So at the end of 1959 Klaus 'Muckel' Gisha goes on a search for suitable drivers. The pianist Friedel 'Jakob' Wüst wants to join the sound wallpaper change, and brother Hans 'Pluto' Gisha grabs the electric bass. Heinz Schmidt (drums) should provide the right rhythm. Kurt Rast: "When they asked me if I would play with them in 1960, there were only four of them - still without guitarists." Only with Rast does the line-up become complete, and as a quintet the new rock 'n' roll vocals go better: "The warden threw a party in the county jail, the prison band was there and they began to wail...".

Kurt Rast: "I was sitting in the Allgäu and saw an ad in the 'Artist', I signed up for it. The pianist Hermann Griesfeller hired me for his band The Blue Diamonds. He was looking for musicians to perform in clubs in France." Actually Rast is a trumpeter, but because the demand for this instrument is low due to the new light music, he has autodidactically turned into a guitarist. And as such he goes with The Blue Diamonds to France, where probably nobody suspects anything of a Dutch duo with the same name. Kurt Rast: "When President de Gaulle decided to throw the Americans out of France, the engagements in the clubs there were over for us. Griesfeller came from Hanau, so we moved on. And in Hanau the devil was loose - at every corner a pub with music. I was also told right away: 'Go over to the Jolly Bar, there's a great band playing'." The Tielman Brothers.

Heinz 'Bimbo' Reich: "I played with The Rock-Cats, a rock 'n' roll band from Hanau, where Wolf-Werner 'Wewo' Peiniger also played. We always had engagements on Fridays, Saturdays and Sundays in shops like the 'Bernardseck'. When we were playing in the 'City-Bar' Klaus Gisha showed up and recruited me to the Gisha Brothers because they were looking for a drummer. I was thinking a little, and then I said yes. The wewo has given me on the way: 'You'll regret this!'" 

A Hans Bohländer (†) comes as a replacement for the Rock-Cats now renamed Hit-Cats. Heinz Reich: "I told Wewo to be glad that the Bohländer was better than me." Klaus Gisha: "Hans Bohländer could play by notes, but the better beat drummer was Heinz Reich."

The new, rocking Gisha Brothers quickly establish themselves in the forefront of the Rhine-Main area due to their skills, and so it is understandable that Bernhard Mikulski wants to have the Gisha Brothers on his label as well as Fats & His Cats. Their specialty is instrumental music, due to the trained musicians. The two Gishas, Wüst and also Rast know how to play from the sheet. And what their contemporaries have ahead of them in terms of power, drive and soul, they make up for with technical perfection. They are considered to be rock 'n' rollers for the moderate clientele, not for the half-baked; their performances, peppered with show interludes in which they try their hand at comedy, are always of a precision and elegance that make some competitors pale with envy. There's hardly any wrong sound coming out of your amplifier or your lips.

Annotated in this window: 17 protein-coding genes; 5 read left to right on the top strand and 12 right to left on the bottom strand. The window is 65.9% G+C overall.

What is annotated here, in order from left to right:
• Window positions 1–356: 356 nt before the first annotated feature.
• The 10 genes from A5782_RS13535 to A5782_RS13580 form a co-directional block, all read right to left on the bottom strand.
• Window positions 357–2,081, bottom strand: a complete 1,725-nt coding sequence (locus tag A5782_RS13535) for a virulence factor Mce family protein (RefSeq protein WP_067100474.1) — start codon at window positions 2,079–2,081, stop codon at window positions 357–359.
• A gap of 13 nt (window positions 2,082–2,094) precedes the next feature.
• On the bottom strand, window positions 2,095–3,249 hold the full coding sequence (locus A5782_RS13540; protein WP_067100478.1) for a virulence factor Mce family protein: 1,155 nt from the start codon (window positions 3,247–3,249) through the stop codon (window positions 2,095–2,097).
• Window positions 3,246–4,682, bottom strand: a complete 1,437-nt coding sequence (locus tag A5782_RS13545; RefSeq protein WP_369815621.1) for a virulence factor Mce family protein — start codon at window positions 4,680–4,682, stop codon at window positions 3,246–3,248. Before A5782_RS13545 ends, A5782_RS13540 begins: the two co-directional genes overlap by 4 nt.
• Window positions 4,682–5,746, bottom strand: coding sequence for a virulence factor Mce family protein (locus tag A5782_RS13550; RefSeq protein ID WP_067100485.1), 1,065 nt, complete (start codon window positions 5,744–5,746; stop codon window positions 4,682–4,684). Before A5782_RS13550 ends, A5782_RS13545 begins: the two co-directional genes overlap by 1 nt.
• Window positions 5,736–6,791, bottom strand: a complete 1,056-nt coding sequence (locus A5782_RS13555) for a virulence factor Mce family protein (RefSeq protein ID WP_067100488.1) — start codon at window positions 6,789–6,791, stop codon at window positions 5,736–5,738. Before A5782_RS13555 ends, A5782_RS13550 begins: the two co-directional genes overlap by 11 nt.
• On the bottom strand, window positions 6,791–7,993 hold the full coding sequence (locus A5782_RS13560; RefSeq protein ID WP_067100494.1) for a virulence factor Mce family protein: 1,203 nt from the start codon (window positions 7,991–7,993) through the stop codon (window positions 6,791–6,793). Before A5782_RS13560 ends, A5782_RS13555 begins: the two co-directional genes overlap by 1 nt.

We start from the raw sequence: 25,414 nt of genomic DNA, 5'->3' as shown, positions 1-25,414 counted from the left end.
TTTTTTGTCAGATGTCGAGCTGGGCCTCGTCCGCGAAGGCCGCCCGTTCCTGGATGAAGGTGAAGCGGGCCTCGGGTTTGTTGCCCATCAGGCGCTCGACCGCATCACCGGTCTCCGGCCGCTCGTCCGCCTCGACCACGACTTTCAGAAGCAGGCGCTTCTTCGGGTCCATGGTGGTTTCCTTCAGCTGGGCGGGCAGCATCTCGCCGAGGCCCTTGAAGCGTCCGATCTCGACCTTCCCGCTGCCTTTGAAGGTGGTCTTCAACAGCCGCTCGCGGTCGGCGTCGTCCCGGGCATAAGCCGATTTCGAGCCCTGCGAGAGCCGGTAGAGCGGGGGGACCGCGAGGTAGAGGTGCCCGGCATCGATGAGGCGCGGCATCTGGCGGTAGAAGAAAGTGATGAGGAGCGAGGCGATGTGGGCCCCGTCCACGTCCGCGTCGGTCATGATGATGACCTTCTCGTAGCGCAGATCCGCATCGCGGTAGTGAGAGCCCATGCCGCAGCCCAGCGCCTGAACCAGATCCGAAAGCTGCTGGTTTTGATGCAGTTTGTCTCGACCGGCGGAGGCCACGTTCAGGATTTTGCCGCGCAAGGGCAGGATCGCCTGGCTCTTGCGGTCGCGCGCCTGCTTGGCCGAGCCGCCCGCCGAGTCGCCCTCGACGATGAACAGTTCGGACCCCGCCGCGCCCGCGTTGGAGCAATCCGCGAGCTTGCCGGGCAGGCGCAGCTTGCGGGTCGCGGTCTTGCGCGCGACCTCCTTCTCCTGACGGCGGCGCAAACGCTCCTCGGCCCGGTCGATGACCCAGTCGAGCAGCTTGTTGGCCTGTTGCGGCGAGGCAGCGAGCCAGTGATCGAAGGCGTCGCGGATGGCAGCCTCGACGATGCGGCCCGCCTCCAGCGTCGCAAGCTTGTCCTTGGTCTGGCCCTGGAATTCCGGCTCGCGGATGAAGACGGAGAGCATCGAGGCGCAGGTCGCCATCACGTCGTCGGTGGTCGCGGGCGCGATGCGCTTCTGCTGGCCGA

After coming from rock 'n' roll to twist and slop, the Gisha Brothers have to readjust with the advent of Beatlemania, and they do it with their own professionalism. What the audience wants is offered. They refuse the mushroom head hairstyles, but the "Yeah! Yeah! Yeah!" they're crying too. Their strength, however, lies in American instrumental pieces such as those from The Ventures, The Astronauts, Duane Eddy or Boots Randolph sloshed across the pond. Here they have found a niche in which they feel comfortable, as they can make full use of their technical abilities.

Kurt Rast: "Being a musician back then was a great job - four hours of work and the rest of the day free. You were well paid, too." That may be a little euphemistic, but the stuff was lucrative. Performances were well remunerated, and so the son of a country court president, making music, earned more than his father. There is not much to be earned on the records themselves, the contracts are too exploitative for that, but they mean additional reputation which can be positively brought into the negotiations for engagements. There the fee rises then. The record releases of the Gisha Brothers also generate not only lucrative domestic engagements, but also a reputation from (conservative) foreign countries: Austria and Switzerland.